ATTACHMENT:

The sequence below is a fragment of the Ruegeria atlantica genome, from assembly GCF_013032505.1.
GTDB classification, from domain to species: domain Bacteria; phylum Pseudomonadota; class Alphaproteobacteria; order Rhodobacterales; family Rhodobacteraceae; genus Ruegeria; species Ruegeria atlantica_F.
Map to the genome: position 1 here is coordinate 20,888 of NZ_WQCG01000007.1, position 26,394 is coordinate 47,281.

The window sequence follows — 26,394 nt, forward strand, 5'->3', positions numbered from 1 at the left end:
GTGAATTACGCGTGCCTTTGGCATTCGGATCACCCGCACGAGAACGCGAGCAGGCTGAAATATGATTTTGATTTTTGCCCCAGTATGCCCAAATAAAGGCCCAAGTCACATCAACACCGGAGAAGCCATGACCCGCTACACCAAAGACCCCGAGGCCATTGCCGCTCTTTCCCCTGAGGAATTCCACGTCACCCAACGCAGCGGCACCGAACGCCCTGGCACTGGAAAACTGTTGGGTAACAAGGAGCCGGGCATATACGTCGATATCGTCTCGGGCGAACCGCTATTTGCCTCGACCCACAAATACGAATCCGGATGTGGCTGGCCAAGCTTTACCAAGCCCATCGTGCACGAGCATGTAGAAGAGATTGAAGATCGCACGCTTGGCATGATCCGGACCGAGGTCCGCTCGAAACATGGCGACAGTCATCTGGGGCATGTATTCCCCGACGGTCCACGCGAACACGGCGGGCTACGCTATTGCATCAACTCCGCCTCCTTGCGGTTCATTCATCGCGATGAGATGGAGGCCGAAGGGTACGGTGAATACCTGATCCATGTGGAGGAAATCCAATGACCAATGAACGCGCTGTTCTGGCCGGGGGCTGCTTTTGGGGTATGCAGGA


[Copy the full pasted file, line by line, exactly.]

The sequence below is a fragment of the Ruegeria atlantica genome, from assembly GCF_013032505.1.
GTDB classification, from domain to species: domain Bacteria; phylum Pseudomonadota; class Alphaproteobacteria; order Rhodobacterales; family Rhodobacteraceae; genus Ruegeria; species Ruegeria atlantica_F.
Map to the genome: position 1 here is coordinate 20,888 of NZ_WQCG01000007.1, position 26,394 is coordinate 47,281.

The window sequence follows — 26,394 nt, forward strand, 5'->3', positions numbered from 1 at the left end:
GTGAATTACGCGTGCCTTTGGCATTCGGATCACCCGCACGAGAACGCGAGCAGGCTGAAATATGATTTTGATTTTTGCCCCAGTATGCCCAAATAAAGGCCCAAGTCACATCAACACCGGAGAAGCCATGACCCGCTACACCAAAGACCCCGAGGCCATTGCCGCTCTTTCCCCTGAGGAATTCCACGTCACCCAACGCAGCGGCACCGAACGCCCTGGCACTGGAAAACTGTTGGGTAACAAGGAGCCGGGCATATACGTCGATATCGTCTCGGGCGAACCGCTATTTGCCTCGACCCACAAATACGAATCCGGATGTGGCTGGCCAAGCTTTACCAAGCCCATCGTGCACGAGCATGTAGAAGAGATTGAAGATCGCACGCTTGGCATGATCCGGACCGAGGTCCGCTCGAAACATGGCGACAGTCATCTGGGGCATGTATTCCCCGACGGTCCACGCGAACACGGCGGGCTACGCTATTGCATCAACTCCGCCTCCTTGCGGTTCATTCATCGCGATGAGATGGAGGCCGAAGGGTACGGTGAATACCTGATCCATGTGGAGGAAATCCAATGACCAATGAACGCGCTGTTCTGGCCGGGGGCTGCTTTTGGGGTATGCAGGA